International Regulatory Enforcement (PHIRE)
A Cooperation Agreement Concluded Between the French Financial Market Agency (AMF) and the French Anti-corruption Agency (AFA)
By Nicola Bonucci
While interagency cooperation agreements are very common in countries like the UK and the United States, they are less so in continental Europe. The Protocol of Cooperation between the French Financial Markets Authority (AMF) and the French Anti-Corruption Agency (AFA), concluded on September 16, 2020, is therefore worth noting.
The AMF, created in 2003, is a public authority similar to the SEC. Its role is to ensure the protection of savings invested in financial products, the information of investors, and the efficient functioning of financial markets. Its duties include detecting and punishing various financial infringements (market abuse, insider trading, etc.).
The AFA, created in 2016, helps the competent authorities, and the people who are confronted with it, to prevent and detect acts of corruption, influence trafficking, misappropriation of public funds, and favoritism. Its expertise can be called upon by the courts, large companies, administrations, or local authorities. It monitors the quality and effectiveness of the anti-corruption measures put in place in public or private organizations. The AFA also has the ability to impose some administrative sanctions.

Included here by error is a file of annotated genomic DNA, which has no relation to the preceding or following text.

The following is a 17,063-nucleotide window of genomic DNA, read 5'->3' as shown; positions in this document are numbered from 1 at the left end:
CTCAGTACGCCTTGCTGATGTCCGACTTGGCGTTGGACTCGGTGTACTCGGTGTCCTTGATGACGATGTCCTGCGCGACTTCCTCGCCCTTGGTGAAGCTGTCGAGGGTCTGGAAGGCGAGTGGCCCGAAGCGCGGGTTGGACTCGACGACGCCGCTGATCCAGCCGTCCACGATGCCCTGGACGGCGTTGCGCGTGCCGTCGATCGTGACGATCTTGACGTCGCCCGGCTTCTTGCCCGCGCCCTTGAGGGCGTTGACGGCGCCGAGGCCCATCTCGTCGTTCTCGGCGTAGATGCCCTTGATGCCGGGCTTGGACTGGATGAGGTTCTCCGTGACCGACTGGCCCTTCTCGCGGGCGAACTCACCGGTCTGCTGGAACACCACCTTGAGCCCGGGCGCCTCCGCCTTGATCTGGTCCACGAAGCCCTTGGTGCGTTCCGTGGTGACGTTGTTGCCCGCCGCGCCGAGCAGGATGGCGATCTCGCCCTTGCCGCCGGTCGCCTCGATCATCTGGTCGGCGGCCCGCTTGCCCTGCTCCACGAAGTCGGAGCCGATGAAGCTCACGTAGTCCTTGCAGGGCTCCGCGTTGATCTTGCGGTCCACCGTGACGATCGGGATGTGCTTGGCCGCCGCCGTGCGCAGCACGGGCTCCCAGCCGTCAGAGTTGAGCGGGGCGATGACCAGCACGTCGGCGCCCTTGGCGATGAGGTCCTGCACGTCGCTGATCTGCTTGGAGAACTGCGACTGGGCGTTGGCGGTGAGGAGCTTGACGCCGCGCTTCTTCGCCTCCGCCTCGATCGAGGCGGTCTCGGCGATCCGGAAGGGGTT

At this time, the protocol of agreement has not been made public. However, the communication release announcing the protocol refers to several measures. These include procedures for the exchange of information, which may take the form of periodic exchange meetings to analyze the operating procedures for infringements to probity and market abuse or discussions on the mechanisms for detecting and preventing the various infringements and the risks of non-compliance. The announcement also refers to collaboration on proposed legislative developments in the fight against integrity violations and market infringements, while monitoring the work of international organizations on these subjects. Developments in these two areas maybe particularly interesting to follow. Finally, measures to inform the public are envisaged through the implementation of joint training and the drafting of publications.
While not explicitly linked to the